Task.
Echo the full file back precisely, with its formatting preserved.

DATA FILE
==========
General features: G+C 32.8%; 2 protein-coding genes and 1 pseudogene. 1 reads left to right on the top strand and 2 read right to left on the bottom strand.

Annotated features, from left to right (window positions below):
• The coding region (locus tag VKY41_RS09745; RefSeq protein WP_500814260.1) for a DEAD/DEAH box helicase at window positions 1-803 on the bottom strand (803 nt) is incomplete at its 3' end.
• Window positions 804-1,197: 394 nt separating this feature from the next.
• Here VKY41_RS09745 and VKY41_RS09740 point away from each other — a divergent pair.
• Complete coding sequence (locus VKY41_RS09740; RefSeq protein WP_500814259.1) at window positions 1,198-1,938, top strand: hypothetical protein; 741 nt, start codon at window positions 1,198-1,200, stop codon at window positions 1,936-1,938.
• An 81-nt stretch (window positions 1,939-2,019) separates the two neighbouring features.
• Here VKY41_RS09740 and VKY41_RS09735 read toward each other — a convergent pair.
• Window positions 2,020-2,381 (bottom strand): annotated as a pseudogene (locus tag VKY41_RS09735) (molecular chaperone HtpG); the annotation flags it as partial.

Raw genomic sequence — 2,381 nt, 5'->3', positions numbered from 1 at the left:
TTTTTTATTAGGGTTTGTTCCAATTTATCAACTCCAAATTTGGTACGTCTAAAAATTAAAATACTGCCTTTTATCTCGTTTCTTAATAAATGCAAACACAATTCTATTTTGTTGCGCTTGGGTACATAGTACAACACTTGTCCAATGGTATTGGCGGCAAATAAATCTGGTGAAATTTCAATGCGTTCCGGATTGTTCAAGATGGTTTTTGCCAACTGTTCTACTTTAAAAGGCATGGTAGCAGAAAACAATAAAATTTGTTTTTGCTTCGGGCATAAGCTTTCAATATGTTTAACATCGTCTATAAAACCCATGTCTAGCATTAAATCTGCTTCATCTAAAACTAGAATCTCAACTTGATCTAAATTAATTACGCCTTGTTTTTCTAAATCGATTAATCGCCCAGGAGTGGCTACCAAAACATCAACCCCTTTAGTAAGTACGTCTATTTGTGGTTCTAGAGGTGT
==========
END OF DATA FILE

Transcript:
General features: G+C 32.8%; 2 protein-coding genes and 1 pseudogene. 1 reads left to right on the top strand and 2 read right to left on the bottom strand.

Annotated features, from left to right (window positions below):
• The coding region (locus tag VKY41_RS09745; RefSeq protein WP_500814260.1) for a DEAD/DEAH box helicase at window positions 1-803 on the bottom strand (803 nt) is incomplete at its 3' end.
• Window positions 804-1,197: 394 nt separating this feature from the next.
• Here VKY41_RS09745 and VKY41_RS09740 point away from each other — a divergent pair.
• Complete coding sequence (locus VKY41_RS09740; RefSeq protein WP_500814259.1) at window positions 1,198-1,938, top strand: hypothetical protein; 741 nt, start codon at window positions 1,198-1,200, stop codon at window positions 1,936-1,938.
• An 81-nt stretch (window positions 1,939-2,019) separates the two neighbouring features.
• Here VKY41_RS09740 and VKY41_RS09735 read toward each other — a convergent pair.
• Window positions 2,020-2,381 (bottom strand): annotated as a pseudogene (locus tag VKY41_RS09735) (molecular chaperone HtpG); the annotation flags it as partial.

Raw genomic sequence — 2,381 nt, 5'->3', positions numbered from 1 at the left:
TTTTTTATTAGGGTTTGTTCCAATTTATCAACTCCAAATTTGGTACGTCTAAAAATTAAAATACTGCCTTTTATCTCGTTTCTTAATAAATGCAAACACAATTCTATTTTGTTGCGCTTGGGTACATAGTACAACACTTGTCCAATGGTATTGGCGGCAAATAAATCTGGTGAAATTTCAATGCGTTCCGGATTGTTCAAGATGGTTTTTGCCAACTGTTCTACTTTAAAAGGCATGGTAGCAGAAAACAATAAAATTTGTTTTTGCTTCGGGCATAAGCTTTCAATATGTTTAACATCGTCTATAAAACCCATGTCTAGCATTAAATCTGCTTCATCTAAAACTAGAATCTCAACTTGATCTAAATTAATTACGCCTTGTTTTTCTAAATCGATTAATCGCCCAGGAGTGGCTACCAAAACATCAACCCCTTTAGTAAGTACGTCTATTTGTGGTTCTAGAGGTGT